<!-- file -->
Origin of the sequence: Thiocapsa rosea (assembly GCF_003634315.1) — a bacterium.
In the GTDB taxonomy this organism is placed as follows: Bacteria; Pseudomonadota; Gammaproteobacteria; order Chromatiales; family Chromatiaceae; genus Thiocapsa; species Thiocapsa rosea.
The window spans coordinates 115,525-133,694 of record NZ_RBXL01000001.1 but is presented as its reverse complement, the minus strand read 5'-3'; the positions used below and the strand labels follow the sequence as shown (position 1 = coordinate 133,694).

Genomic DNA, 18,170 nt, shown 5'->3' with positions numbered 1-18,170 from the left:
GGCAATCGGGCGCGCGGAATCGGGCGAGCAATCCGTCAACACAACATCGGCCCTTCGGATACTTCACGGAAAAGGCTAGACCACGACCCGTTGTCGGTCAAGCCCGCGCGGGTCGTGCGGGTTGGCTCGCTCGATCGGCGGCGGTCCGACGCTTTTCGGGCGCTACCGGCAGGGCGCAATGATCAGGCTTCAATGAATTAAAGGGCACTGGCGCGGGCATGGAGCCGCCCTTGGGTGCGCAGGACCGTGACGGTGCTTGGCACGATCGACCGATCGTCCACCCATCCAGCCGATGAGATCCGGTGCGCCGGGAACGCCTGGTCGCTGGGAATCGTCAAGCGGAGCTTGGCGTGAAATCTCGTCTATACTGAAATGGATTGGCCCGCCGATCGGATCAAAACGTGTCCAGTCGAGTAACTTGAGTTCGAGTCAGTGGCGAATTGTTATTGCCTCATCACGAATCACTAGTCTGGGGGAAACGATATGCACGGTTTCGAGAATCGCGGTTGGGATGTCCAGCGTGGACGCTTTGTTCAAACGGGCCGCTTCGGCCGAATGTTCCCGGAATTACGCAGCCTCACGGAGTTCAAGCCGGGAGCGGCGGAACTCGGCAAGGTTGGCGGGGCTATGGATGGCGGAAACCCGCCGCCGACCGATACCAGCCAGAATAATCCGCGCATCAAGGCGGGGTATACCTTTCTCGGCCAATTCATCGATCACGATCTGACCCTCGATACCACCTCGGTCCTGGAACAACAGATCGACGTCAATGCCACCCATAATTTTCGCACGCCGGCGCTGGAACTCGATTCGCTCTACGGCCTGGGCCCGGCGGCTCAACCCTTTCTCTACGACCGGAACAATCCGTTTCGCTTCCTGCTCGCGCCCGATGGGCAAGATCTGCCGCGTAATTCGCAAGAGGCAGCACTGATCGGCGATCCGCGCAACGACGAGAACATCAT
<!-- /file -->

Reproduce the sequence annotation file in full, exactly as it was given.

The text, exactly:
Origin of the sequence: Thiocapsa rosea (assembly GCF_003634315.1) — a bacterium.
In the GTDB taxonomy this organism is placed as follows: Bacteria; Pseudomonadota; Gammaproteobacteria; order Chromatiales; family Chromatiaceae; genus Thiocapsa; species Thiocapsa rosea.
The window spans coordinates 115,525-133,694 of record NZ_RBXL01000001.1 but is presented as its reverse complement, the minus strand read 5'-3'; the positions used below and the strand labels follow the sequence as shown (position 1 = coordinate 133,694).

Genomic DNA, 18,170 nt, shown 5'->3' with positions numbered 1-18,170 from the left:
GGCAATCGGGCGCGCGGAATCGGGCGAGCAATCCGTCAACACAACATCGGCCCTTCGGATACTTCACGGAAAAGGCTAGACCACGACCCGTTGTCGGTCAAGCCCGCGCGGGTCGTGCGGGTTGGCTCGCTCGATCGGCGGCGGTCCGACGCTTTTCGGGCGCTACCGGCAGGGCGCAATGATCAGGCTTCAATGAATTAAAGGGCACTGGCGCGGGCATGGAGCCGCCCTTGGGTGCGCAGGACCGTGACGGTGCTTGGCACGATCGACCGATCGTCCACCCATCCAGCCGATGAGATCCGGTGCGCCGGGAACGCCTGGTCGCTGGGAATCGTCAAGCGGAGCTTGGCGTGAAATCTCGTCTATACTGAAATGGATTGGCCCGCCGATCGGATCAAAACGTGTCCAGTCGAGTAACTTGAGTTCGAGTCAGTGGCGAATTGTTATTGCCTCATCACGAATCACTAGTCTGGGGGAAACGATATGCACGGTTTCGAGAATCGCGGTTGGGATGTCCAGCGTGGACGCTTTGTTCAAACGGGCCGCTTCGGCCGAATGTTCCCGGAATTACGCAGCCTCACGGAGTTCAAGCCGGGAGCGGCGGAACTCGGCAAGGTTGGCGGGGCTATGGATGGCGGAAACCCGCCGCCGACCGATACCAGCCAGAATAATCCGCGCATCAAGGCGGGGTATACCTTTCTCGGCCAATTCATCGATCACGATCTGACCCTCGATACCACCTCGGTCCTGGAACAACAGATCGACGTCAATGCCACCCATAATTTTCGCACGCCGGCGCTGGAACTCGATTCGCTCTACGGCCTGGGCCCGGCGGCTCAACCCTTTCTCTACGACCGGAACAATCCGTTTCGCTTCCTGCTCGCGCCCGATGGGCAAGATCTGCCGCGTAATTCGCAAGAGGCAGCACTGATCGGCGATCCGCGCAACGACGAGAACATCAT